Getting a mortgage when the interest rate is high.

When interest rates are high, getting a mortgage can be more challenging but it's possible. Here are some strategies you may consider:


  1. Know your credit score and learn ways to improve it. A higher credit score can help you qualify for a better interest rate, even when rates are high. Pay off debts, make all payments on time, and keep credit card balances low to improve your score. If you’re tempted to buy gas and food with an ATM card, don’t! Use a credit card and pay off the complete balance every two weeks. When you use an ATM card, the money is debited from your account immediately.   To build credit scores you need to show you’re responsible and can pay them off on time. If you don’t have a credit card and you’re getting, turn down, get a secured credit card. Again, pay off your balance every two weeks.  Take care of all old debts you may still have. If you follow these few guidelines, in six months or less, your credit scores will be much improved.


  1. Save for a larger down payment A larger down payment can help offset the impact of high interest rates by reducing the amount you need to borrow. It can also make you a more attractive borrower to lenders. With a larger down payment, you would have more loan options.


  1. Shopping around for the best rate is NOT the best idea!   Why? Don’t get me wrong, the rate is important but the costs to get that rate is more. Don’t waste your money paying high closing costs to find the best rate. Considering this fact, interest rates go up and down over time. Chasing a low rate in the high-rate environment is not using your money wisely. Ask anyone who has owned a home for more than 10 years how many times they have refinanced.  Do you think you will refinance to a lower rate later? I believe you will.  The average timeline to stay in a home is 7 years. You will have many opportunities to refinance into a much lower rate. I personally work with my clients to lower their interest rate, keeping closing costs as low as possible. This is why you should use Farris Mortgage to find the best deal!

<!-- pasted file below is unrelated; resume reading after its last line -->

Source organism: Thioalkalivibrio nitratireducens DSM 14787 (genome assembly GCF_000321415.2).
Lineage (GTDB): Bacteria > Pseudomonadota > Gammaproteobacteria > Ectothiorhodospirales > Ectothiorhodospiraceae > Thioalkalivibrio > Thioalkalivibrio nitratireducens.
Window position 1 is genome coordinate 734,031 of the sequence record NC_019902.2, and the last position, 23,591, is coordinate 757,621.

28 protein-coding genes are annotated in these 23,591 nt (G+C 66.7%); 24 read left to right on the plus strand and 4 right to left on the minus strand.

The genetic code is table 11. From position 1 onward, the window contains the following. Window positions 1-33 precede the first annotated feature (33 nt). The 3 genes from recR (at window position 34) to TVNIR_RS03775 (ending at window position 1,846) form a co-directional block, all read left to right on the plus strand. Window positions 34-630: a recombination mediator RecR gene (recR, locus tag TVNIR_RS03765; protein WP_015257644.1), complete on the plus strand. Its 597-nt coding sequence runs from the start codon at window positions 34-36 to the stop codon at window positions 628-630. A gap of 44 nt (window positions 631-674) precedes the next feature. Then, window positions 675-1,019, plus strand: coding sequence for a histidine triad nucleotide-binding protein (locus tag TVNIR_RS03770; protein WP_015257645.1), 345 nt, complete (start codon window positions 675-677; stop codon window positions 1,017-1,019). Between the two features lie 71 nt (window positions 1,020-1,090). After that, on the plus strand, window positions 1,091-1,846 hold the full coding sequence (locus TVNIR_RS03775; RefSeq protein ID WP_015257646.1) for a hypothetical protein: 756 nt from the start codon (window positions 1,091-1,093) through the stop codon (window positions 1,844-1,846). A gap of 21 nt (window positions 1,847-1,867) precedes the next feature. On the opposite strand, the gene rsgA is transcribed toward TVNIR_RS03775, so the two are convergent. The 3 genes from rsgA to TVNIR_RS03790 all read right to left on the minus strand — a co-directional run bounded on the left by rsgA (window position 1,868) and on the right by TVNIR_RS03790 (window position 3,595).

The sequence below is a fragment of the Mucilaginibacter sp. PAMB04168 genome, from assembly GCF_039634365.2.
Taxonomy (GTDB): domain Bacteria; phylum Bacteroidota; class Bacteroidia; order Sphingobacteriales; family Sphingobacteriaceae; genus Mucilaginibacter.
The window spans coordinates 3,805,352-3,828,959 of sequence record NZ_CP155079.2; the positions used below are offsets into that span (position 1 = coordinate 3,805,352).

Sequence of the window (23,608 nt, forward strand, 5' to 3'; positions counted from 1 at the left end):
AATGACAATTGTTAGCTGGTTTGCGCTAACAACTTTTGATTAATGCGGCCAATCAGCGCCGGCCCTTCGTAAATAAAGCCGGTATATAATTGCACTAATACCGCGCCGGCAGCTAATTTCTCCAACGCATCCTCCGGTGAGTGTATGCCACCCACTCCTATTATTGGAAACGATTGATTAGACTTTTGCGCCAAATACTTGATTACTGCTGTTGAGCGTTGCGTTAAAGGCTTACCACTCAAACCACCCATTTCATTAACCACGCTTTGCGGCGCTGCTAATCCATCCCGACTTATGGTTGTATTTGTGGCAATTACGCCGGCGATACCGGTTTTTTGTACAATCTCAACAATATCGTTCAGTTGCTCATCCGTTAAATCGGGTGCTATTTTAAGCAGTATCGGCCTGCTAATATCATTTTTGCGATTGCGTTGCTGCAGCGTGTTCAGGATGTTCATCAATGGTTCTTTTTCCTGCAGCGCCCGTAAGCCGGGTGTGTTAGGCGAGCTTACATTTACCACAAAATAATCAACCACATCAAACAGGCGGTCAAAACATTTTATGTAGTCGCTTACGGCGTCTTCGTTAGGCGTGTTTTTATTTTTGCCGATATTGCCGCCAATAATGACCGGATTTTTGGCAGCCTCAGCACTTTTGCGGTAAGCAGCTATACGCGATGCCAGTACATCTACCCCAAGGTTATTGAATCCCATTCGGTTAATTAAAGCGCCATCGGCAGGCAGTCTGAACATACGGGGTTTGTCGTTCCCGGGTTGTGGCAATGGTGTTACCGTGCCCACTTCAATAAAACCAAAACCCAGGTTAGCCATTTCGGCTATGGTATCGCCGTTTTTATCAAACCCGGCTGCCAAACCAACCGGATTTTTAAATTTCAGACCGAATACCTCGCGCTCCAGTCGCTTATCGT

1. Adjustable-rate mortgages (ARMS) are not usually your best optionIn today’s world you will be paying points to get an ARM.  While fixed-rate mortgages tend to have higher interest rates during periods of high rates, adjustable-rate mortgages (ARMs) may offer lower initial rates, but that adjust over time. Adjustable-rate payments have the potential to increase in the future, therefore, I’m not a big fan of ARMs.


  1. Look into government programs.  Government-backed loan programs, such as FHA loans or VA loans may offer more favorable terms, even when interest rates are high. These programs often have lower down payment requirements and more flexible qualification criteria. Both programs are available at Farris Mortgage.


  1. Consider a shorter loan term. A shorter-term loan will save you the most amount of money, plain and simple! While shorter loan terms may result in higher monthly payments, they often come with lower interest rates. When the rates get lower, I would strongly consider a shorter-term loan ONLY if you can afford higher payments.


  1. Lock in your rate. If you find a favorable interest rate, consider locking it in with your lender. This will protect you from rate increases while your mortgage application is being processed.


Remember to carefully consider your financial situation and long-term goals when choosing a mortgage and a company you can trust, especially when interest rates are high. Consulting with a mortgage broker can also help you navigate the process and find the best option for your needs.




Bradley Farris                              

Serving the Ozarks since 1994

2412 East Madrid                                                                
Springfield, MO 65804

417-887-9595  phone
417-887-9596  fax

NMLS 261793, MO #1663, NMLS 1220790